Digital Inclusion: What can we learn from the UK
From Cecily Michaels, Leep CEO
I was so excited to be visiting the UK to speak about Leep at the Digital Evolution: Social Revolution Conference. This was such a fabulous opportunity for me to meet with some of the most brilliant digital inclusion initiatives in the UK.
I’m not alone in my admiration for Helen’s massive contribution to getting people online. Her efforts have been deservedly recognised with an OBE!
We headed to Sheffield (a 2+ hour train trip) to the home of Good Things Foundation.
With less than two weeks to learn how 2 million people have learnt the basic skills required to get online through Learn My Way I started work that day! I met with key members of the team who support the 5,000+ community-based partners from the Online Centres Network. These partners are working to tackle digital and social exclusion by providing people with essential digital skills.
Sheffield was my base to visit partners from the Network in Doncaster, Rotherham, Preston, Stockport, Manchester, Birmingham, Leicester, Cambridge and London. Sheffield is a beautiful town. The big surprise (particularly for Helen) was seeing a deer while walking in the cemetery close to her home.
During my jam-packed schedule I met the most inspiring, dedicated, competent and hospitable people. I was so impressed with how passionate and committed staff and volunteers were to share their stories on how they are making such an important contribution to getting their communities online.
The whole time I felt like a kid in a lollyshop! I kept wanting to know more.
How did so many organisations reach this understanding of the importance of digital mentoring as a core program?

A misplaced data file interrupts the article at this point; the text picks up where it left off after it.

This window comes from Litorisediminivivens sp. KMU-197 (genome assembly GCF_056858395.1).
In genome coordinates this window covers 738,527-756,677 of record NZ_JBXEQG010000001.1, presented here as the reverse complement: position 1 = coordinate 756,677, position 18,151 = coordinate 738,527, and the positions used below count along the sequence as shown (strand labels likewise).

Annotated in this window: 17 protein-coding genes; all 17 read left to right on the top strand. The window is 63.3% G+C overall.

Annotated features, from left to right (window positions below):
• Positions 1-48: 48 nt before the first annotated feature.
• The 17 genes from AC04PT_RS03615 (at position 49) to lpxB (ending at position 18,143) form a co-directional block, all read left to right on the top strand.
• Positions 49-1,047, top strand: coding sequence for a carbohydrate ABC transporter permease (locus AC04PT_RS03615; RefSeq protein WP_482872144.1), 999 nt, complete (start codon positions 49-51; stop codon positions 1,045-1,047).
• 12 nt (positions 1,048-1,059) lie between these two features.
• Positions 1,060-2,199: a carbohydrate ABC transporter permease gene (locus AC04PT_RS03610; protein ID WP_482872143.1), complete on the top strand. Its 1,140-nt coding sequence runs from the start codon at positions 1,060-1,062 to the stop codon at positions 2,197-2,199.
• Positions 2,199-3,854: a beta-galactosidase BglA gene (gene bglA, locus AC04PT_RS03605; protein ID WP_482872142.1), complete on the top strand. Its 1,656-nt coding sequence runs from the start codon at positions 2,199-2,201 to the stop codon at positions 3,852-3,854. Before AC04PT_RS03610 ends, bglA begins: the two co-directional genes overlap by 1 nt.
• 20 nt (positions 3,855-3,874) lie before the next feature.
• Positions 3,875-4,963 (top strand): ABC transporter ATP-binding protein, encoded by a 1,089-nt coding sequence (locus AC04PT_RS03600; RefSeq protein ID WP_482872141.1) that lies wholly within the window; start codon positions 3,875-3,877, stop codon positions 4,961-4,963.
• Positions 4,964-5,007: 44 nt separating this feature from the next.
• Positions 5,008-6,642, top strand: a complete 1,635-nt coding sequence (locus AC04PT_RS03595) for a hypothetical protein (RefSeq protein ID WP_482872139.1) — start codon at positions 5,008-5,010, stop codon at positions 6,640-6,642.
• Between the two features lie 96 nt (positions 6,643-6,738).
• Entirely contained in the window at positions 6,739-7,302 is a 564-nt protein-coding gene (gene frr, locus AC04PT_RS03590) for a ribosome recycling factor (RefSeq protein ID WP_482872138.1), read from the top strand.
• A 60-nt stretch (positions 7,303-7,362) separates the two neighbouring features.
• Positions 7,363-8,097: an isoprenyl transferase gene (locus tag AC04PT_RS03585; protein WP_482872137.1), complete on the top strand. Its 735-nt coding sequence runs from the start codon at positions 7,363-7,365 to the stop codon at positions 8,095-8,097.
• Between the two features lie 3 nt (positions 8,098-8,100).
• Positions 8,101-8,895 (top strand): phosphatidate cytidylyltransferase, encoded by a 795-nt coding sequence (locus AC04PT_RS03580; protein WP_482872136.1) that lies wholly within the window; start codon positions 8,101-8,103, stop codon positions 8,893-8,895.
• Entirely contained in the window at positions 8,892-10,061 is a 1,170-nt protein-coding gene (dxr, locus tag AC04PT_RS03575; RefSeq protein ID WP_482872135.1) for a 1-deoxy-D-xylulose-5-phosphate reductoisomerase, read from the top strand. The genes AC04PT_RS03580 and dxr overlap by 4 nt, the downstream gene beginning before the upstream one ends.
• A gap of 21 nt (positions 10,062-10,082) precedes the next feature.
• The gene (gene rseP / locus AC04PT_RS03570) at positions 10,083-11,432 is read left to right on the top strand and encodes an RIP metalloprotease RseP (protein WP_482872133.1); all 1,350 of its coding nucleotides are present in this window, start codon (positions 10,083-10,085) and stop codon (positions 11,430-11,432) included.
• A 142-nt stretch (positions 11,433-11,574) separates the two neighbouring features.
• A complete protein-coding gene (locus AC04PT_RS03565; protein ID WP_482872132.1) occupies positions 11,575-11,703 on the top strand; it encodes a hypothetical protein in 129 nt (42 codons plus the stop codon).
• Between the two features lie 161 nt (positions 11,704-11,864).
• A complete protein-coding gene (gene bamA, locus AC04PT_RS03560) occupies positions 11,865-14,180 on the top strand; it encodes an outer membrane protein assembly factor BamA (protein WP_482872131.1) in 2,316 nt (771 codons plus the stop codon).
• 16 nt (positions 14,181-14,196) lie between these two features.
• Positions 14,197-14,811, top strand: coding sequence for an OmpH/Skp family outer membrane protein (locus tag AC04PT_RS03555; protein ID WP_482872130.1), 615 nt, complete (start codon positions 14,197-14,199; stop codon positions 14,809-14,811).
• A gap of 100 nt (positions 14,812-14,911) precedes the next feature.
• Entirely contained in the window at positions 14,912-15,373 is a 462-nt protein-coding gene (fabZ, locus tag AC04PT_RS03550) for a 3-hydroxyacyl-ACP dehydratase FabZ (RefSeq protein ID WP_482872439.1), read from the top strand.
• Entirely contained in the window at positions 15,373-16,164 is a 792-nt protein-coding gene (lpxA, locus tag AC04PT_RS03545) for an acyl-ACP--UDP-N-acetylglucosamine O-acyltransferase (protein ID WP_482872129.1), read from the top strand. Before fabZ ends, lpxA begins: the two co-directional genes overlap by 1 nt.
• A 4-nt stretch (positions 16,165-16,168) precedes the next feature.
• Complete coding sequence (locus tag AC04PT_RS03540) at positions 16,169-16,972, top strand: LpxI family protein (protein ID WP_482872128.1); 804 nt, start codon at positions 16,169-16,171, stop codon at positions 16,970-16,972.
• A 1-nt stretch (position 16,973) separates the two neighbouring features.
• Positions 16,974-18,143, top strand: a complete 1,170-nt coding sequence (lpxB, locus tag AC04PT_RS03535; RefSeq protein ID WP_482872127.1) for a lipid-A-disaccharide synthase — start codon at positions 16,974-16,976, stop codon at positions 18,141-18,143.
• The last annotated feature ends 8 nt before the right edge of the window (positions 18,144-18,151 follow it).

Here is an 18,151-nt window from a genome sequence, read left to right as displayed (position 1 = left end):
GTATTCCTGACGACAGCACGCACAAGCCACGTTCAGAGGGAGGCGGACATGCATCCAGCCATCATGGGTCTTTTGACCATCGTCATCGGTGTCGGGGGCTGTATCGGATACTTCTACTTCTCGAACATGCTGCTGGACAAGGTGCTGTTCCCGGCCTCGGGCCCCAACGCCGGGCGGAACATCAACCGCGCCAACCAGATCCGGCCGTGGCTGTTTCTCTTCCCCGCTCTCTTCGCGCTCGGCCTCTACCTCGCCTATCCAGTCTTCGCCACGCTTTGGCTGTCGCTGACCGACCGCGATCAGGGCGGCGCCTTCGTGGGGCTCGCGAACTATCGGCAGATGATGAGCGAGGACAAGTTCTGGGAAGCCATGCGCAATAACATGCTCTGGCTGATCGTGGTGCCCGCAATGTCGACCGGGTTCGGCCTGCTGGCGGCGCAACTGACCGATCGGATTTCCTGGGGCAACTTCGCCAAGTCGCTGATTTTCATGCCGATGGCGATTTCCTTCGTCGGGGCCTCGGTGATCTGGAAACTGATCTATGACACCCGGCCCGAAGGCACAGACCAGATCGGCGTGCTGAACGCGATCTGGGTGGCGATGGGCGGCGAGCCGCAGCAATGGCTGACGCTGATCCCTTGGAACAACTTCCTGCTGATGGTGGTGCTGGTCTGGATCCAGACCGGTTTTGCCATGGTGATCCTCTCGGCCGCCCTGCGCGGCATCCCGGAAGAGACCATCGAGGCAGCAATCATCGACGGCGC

On my visit to Edlington Hilltop in Doncaster I met with the wonderful Rob Smedley, Rob Reid and Leigh Calladine, seen below. Ben Bonser a very talented volunteer graphic designer was also another treat who drew a caricature of me – thanks Ben!
Edlington Hilltop provides valuable learning opportunities and encouragement for people who are long term unemployed, those who struggled to engage with formal study and women wishing to return to the workforce. I was impressed to hear of their holistic approach to volunteers, asking them “what can we do for you to further your career goals?”
At Lifewise Rotheram I met with Diane Collins and volunteer Digital Outreach officers, Allan and Ian. Lifewise is an interactive learning centre developed by the South Yorkshire Fire & Rescue and the South Yorkshire Police to provide programs to reduce crime and encourage fire safety. I was a little surprised that a service like this would be offering a very successful Online Basics program. It made me realise how digital inclusion is key to any program, business, service. It was really impressed on me how the regular attendees come as much for the social contact as they do to learn about technology.
My next stop was at Intact in Preston where I met up with Steph Lees-Pinson who works as the Training and Employment Officer at the Centre. Intact has a very sophisticated volunteer digital champion training program with nearly daily mentoring sessions. I also got to chat with Gordon Hempton a key community advocate for digital inclusion before catching the train to Manchester.
I’d requested a tour of the recently renovated Manchester Library after reading Helen’s blog. Kevin Bolton was my guide who showed me the much to be admired innovative use of technology in the transformed building. However I was disappointed to learn there was no digital mentoring program offered to support people visiting the library who lack digital skills.
Stockport was another fascinating day (and not just because of the snow we saw on the way there). I met with Nickie and Ryan from Starting Point who were in the middle of training Digital Champions on the eSafety module in Learn My Way. These Digital Champions dedicate 2 hours each Saturday for 5 weeks to be skilled in delivering this new module. That’s commitment!
This is one of the most successful UK Online Centres which started as a fish and chips shop and has expanded to include a training room upstairs and coffee shop next door. Around 30 volunteers provide digital inclusion support to several outreach locations including social housing providers.